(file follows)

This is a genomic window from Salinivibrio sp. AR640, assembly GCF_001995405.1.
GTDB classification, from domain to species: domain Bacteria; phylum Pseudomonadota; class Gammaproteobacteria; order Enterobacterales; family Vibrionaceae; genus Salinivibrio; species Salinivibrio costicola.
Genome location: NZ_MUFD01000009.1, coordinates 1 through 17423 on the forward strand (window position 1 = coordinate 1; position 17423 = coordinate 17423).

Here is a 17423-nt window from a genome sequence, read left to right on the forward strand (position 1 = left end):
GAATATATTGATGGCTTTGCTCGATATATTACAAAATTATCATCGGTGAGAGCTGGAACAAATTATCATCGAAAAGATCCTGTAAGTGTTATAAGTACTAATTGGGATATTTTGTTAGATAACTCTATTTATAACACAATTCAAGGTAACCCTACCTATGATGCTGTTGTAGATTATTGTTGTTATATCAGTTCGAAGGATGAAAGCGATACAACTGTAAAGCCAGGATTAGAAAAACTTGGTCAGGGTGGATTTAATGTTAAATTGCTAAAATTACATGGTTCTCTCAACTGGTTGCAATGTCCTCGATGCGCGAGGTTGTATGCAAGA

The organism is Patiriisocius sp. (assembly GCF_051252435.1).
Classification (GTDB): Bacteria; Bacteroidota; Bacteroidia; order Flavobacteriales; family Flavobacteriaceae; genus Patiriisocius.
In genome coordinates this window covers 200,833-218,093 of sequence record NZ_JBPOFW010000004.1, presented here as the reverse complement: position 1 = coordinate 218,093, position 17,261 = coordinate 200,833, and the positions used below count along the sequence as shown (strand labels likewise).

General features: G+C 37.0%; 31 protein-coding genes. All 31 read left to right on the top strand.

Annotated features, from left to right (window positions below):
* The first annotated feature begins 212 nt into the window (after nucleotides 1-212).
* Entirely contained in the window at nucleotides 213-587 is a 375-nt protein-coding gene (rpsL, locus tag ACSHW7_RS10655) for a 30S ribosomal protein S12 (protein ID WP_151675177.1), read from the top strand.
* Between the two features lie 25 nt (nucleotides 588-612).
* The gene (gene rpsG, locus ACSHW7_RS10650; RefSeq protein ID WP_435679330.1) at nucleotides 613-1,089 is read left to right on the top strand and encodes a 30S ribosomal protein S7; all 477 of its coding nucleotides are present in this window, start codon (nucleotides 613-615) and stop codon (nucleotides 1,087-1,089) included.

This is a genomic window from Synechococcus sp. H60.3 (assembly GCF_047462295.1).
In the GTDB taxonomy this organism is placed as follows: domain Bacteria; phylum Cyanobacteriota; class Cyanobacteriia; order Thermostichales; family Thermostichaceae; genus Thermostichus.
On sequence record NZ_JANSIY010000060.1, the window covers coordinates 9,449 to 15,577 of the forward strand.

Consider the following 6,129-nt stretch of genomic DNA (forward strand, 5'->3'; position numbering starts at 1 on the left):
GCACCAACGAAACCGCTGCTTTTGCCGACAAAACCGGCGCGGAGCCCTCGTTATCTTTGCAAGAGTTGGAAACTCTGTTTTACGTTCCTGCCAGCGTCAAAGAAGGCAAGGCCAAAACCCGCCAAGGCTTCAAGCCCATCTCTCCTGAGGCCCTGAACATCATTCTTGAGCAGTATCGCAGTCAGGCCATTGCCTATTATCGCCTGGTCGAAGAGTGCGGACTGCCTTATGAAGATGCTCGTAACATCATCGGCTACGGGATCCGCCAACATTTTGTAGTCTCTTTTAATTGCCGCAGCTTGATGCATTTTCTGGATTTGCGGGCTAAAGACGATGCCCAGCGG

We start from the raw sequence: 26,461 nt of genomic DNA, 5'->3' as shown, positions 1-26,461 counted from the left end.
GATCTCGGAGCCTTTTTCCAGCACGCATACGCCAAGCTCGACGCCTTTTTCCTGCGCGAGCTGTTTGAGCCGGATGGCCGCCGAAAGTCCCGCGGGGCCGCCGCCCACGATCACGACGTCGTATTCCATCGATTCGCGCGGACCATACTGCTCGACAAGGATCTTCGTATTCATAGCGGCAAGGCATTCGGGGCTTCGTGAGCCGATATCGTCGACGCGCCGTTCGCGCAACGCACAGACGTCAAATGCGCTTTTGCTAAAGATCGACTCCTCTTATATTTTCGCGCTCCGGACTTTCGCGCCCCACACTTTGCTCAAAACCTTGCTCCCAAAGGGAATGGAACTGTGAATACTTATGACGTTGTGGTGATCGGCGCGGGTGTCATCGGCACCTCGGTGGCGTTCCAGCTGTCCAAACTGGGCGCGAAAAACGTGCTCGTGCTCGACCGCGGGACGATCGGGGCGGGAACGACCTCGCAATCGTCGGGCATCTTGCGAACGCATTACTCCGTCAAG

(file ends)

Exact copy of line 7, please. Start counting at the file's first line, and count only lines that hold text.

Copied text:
Classification (GTDB): Bacteria; Bacteroidota; Bacteroidia; order Flavobacteriales; family Flavobacteriaceae; genus Patiriisocius.